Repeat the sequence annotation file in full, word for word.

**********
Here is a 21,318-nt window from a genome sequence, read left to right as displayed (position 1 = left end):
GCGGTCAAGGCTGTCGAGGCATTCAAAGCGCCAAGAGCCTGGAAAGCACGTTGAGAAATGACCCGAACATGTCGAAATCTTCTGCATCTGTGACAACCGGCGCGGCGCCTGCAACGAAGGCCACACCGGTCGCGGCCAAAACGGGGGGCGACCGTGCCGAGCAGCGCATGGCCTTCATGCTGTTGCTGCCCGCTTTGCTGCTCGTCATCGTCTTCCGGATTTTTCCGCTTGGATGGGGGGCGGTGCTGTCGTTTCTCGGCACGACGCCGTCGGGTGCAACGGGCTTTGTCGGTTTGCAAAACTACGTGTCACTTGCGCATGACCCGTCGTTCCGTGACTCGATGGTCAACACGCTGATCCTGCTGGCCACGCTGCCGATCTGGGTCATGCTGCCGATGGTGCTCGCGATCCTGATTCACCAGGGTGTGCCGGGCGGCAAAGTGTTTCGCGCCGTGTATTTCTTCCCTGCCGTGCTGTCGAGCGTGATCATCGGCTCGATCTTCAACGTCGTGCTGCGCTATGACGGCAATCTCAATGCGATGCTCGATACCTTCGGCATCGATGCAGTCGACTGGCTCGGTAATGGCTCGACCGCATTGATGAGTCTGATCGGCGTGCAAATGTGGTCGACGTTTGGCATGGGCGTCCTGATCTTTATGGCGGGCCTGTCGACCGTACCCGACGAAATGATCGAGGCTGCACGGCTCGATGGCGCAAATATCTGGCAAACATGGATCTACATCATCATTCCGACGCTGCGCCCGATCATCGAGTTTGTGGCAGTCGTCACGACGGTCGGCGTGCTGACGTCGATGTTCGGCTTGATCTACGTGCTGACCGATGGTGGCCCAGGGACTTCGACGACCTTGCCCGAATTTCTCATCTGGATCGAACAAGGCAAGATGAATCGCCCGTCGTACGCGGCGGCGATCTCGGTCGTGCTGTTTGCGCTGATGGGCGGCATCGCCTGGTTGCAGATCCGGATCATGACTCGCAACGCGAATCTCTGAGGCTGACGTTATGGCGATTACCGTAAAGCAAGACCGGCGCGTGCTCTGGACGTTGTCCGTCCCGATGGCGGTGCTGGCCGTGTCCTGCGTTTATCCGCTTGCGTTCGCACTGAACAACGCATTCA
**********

Here is a 21,318-nt window from a genome sequence, read left to right as displayed (position 1 = left end):
GCGGTCAAGGCTGTCGAGGCATTCAAAGCGCCAAGAGCCTGGAAAGCACGTTGAGAAATGACCCGAACATGTCGAAATCTTCTGCATCTGTGACAACCGGCGCGGCGCCTGCAACGAAGGCCACACCGGTCGCGGCCAAAACGGGGGGCGACCGTGCCGAGCAGCGCATGGCCTTCATGCTGTTGCTGCCCGCTTTGCTGCTCGTCATCGTCTTCCGGATTTTTCCGCTTGGATGGGGGGCGGTGCTGTCGTTTCTCGGCACGACGCCGTCGGGTGCAACGGGCTTTGTCGGTTTGCAAAACTACGTGTCACTTGCGCATGACCCGTCGTTCCGTGACTCGATGGTCAACACGCTGATCCTGCTGGCCACGCTGCCGATCTGGGTCATGCTGCCGATGGTGCTCGCGATCCTGATTCACCAGGGTGTGCCGGGCGGCAAAGTGTTTCGCGCCGTGTATTTCTTCCCTGCCGTGCTGTCGAGCGTGATCATCGGCTCGATCTTCAACGTCGTGCTGCGCTATGACGGCAATCTCAATGCGATGCTCGATACCTTCGGCATCGATGCAGTCGACTGGCTCGGTAATGGCTCGACCGCATTGATGAGTCTGATCGGCGTGCAAATGTGGTCGACGTTTGGCATGGGCGTCCTGATCTTTATGGCGGGCCTGTCGACCGTACCCGACGAAATGATCGAGGCTGCACGGCTCGATGGCGCAAATATCTGGCAAACATGGATCTACATCATCATTCCGACGCTGCGCCCGATCATCGAGTTTGTGGCAGTCGTCACGACGGTCGGCGTGCTGACGTCGATGTTCGGCTTGATCTACGTGCTGACCGATGGTGGCCCAGGGACTTCGACGACCTTGCCCGAATTTCTCATCTGGATCGAACAAGGCAAGATGAATCGCCCGTCGTACGCGGCGGCGATCTCGGTCGTGCTGTTTGCGCTGATGGGCGGCATCGCCTGGTTGCAGATCCGGATCATGACTCGCAACGCGAATCTCTGAGGCTGACGTTATGGCGATTACCGTAAAGCAAGACCGGCGCGTGCTCTGGACGTTGTCCGTCCCGATGGCGGTGCTGGCCGTGTCCTGCGTTTATCCGCTTGCGTTCGCACTGAACAACGCATTCA